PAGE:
Terry Crews comes out as first MALE to speak up about being sexually assaulted by Hollywood Execs. (((Hollywood))) is IMPLODING!

ACTOR TERRY CREWS.

Think about this. One year into the Trump presidency Hollywood is on the ropes and so is professional football.

This is winning. I’m not tired of winning either.

The thing that I fear is that Harvey Weinstein’s troubles were created by (((the powers that be))) in order to distract us from pursuing the truth about the Las Vegas massacre. I guess Mel Gibson wasn’t available to demonize this year.

Anyway, we now have the homosexual angle introduced into the Hollywood hedonism story. This is great. Let’s see who the fags are that sexually assault male actors. Women surely aren’t the only ones being harassed and assaulted in Tinseltown.

Next up, we need Hollywood’s young folks to expose the pedophiles.

Drain the swamp!

Fox News

The recent allegations against Hollywood big shot Harvey Weinstein have one star reflecting on his own experience with predatory behavior in the business. Terry Crews has revealed that he was once the victim of groping on the part of a showbiz higher-up that he refuses to name.

The “Brooklyn Nine-Nine” star, known for both his comedic acting and his physical stature and build, took to social media to reveal he had been assaulted at a Hollywood party. In a 16-post-long speech he recalled being groped by a male executive.

“This whole thing with Harvey Weinstein is giving me PTSD. Why? Because this kind of thing happened to ME,” he begins.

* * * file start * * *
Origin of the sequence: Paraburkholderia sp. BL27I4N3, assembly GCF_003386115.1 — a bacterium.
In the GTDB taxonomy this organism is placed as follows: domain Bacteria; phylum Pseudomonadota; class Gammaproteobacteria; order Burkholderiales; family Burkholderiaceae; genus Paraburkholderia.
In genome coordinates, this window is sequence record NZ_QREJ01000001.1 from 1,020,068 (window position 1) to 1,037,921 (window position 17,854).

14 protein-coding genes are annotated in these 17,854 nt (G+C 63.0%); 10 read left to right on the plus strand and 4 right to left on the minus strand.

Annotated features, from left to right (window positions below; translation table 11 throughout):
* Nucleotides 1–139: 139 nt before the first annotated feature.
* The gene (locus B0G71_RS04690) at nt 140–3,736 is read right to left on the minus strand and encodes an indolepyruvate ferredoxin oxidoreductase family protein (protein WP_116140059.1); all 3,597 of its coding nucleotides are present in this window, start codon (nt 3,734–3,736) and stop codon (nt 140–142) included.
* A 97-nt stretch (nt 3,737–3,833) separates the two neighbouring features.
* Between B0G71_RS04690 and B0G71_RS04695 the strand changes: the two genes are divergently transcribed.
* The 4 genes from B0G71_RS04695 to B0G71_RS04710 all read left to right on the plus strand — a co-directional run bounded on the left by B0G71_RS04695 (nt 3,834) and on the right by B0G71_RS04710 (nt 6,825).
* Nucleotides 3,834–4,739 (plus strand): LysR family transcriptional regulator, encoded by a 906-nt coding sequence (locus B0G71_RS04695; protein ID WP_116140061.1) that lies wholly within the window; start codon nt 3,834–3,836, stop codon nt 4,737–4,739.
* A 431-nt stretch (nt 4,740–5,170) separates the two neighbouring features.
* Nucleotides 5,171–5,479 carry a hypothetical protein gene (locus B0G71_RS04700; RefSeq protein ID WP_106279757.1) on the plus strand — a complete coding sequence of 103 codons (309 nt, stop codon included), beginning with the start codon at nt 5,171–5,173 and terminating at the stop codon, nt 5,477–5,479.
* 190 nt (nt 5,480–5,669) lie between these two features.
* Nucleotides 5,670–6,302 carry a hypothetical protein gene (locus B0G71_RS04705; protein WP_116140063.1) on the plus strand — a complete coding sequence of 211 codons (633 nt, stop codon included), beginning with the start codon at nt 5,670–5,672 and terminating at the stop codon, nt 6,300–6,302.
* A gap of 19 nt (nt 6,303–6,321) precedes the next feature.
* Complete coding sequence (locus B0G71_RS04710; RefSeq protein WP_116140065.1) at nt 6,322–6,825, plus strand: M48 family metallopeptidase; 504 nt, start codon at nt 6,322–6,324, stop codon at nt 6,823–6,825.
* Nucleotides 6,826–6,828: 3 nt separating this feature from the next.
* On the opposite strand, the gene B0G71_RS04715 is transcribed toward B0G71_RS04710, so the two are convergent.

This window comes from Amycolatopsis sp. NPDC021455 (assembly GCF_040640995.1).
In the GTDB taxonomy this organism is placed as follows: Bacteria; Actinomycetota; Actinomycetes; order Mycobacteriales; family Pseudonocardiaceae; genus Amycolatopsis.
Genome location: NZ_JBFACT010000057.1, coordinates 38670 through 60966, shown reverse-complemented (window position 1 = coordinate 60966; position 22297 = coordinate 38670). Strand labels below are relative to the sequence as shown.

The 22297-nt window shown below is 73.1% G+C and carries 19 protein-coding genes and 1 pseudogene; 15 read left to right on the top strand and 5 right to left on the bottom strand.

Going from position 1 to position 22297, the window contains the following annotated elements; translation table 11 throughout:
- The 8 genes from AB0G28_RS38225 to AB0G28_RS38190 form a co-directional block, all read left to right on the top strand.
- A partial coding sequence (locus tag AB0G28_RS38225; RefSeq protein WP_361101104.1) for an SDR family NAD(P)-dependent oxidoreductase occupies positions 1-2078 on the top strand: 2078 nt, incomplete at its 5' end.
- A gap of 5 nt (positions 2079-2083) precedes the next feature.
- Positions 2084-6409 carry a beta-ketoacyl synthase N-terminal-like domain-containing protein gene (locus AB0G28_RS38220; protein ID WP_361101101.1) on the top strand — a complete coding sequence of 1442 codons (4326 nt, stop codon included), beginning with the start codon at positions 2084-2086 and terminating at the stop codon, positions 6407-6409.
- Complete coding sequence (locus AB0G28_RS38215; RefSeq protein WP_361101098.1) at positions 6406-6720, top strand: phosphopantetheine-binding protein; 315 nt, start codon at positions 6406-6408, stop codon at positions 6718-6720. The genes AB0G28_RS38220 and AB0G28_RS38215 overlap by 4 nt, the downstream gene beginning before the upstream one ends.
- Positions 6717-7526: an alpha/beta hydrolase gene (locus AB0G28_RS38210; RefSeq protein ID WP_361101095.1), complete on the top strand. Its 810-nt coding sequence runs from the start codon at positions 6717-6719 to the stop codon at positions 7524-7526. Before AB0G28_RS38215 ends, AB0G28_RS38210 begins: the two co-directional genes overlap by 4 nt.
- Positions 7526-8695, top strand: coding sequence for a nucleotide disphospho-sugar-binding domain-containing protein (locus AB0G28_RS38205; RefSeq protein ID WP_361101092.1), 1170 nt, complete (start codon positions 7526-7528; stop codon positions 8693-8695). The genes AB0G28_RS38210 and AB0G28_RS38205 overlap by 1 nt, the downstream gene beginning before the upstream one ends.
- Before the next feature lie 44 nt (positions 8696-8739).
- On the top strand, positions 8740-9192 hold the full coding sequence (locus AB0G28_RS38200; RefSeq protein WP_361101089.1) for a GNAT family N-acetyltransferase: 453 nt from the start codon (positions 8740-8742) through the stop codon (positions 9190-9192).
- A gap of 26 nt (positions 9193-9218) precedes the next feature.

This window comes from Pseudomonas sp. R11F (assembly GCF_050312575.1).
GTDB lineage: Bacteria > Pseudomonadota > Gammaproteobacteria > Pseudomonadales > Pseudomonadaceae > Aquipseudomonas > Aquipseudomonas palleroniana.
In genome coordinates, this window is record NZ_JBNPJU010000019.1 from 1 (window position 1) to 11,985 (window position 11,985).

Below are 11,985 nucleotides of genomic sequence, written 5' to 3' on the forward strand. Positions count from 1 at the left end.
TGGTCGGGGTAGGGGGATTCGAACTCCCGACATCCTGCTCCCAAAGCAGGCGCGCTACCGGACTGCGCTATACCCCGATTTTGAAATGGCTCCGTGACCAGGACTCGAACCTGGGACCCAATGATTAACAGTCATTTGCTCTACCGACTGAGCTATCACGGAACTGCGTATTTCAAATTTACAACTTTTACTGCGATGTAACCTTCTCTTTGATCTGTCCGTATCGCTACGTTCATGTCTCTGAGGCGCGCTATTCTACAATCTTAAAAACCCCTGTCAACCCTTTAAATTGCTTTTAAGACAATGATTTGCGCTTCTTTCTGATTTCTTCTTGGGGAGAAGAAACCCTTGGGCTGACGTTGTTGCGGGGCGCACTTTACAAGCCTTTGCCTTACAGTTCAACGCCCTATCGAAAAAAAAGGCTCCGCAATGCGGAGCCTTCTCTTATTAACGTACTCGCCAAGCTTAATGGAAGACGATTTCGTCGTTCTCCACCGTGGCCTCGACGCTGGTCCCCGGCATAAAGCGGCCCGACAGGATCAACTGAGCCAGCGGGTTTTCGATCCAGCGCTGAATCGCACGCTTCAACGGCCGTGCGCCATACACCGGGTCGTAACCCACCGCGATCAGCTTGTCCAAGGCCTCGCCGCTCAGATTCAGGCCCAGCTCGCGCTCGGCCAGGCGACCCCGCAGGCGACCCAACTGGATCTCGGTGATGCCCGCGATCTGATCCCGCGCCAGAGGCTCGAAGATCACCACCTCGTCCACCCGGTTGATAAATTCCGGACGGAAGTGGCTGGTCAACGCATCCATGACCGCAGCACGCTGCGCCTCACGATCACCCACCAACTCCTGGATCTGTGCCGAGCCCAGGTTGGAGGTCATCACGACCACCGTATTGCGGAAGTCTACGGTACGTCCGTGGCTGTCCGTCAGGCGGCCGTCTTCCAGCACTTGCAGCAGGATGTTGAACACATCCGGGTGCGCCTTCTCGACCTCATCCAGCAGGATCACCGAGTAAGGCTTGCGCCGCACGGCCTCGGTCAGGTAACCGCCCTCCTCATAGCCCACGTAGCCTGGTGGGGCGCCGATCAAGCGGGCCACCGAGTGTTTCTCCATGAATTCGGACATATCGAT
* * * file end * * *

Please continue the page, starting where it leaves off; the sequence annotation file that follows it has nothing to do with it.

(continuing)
Crews explains that he and his wife, Rebecca King-Crews, were at a function together just last year when a “high level Hollywood executive” came over and grabbed his “privates.” He explains that his wife saw everything and that the assailant in question merely “grinned like a jerk” when Crews asked him what he was doing.

“I was going to kick his ass right then – but I thought twice about how the whole thing would appear,” he explains. “’240 lbs. Black Man stomps out Hollywood Honcho’ would be the headline the next day. Only I probably wouldn’t have been able to read it because I WOULD HAVE BEEN IN JAIL. So we left.”

The star went on to explain that he talked with other people who worked with this person and received an apology call from him the next day. However, the person in question never truly explained his actions to Crews, which the star said is par for the course when the predator has both power and influence.

“I let it go. And I understand why many women who this happens to let it go,” he wrote. “Who’s going 2 believe you? (few) What r the repercussions?(many) Do u want to work again? (Yes) R you prepared 2b ostracized?(No).”

The star closed his Twitter speech with a message to show support for women who have come forward with such allegations, explaining that sometimes one has to “compare notes w/ others who’ve been victimized in order 2gain a position of strength.”

Name the Satanic demon who grabbed you, Terry. If you don’t he’ll keep doing the dirty deeds.

Supreme Court Reinstates Most of Trump Travel Ban

As he predicted, President Trump’s travel ban is now in place thanks to a Supreme Court ruling earlier today.

Fox News coverage of the ruling is concise and clear.

#MAGA

Fox News

After successive rulings by numerous federal courts against President Trump’s controversial travel ban, the U.S. Supreme Court on Monday delivered what Trump is touting as a clear victory – allowing most of the policy to be enforced and teeing up a high-stakes court battle for the fall in which the administration may have the upper hand.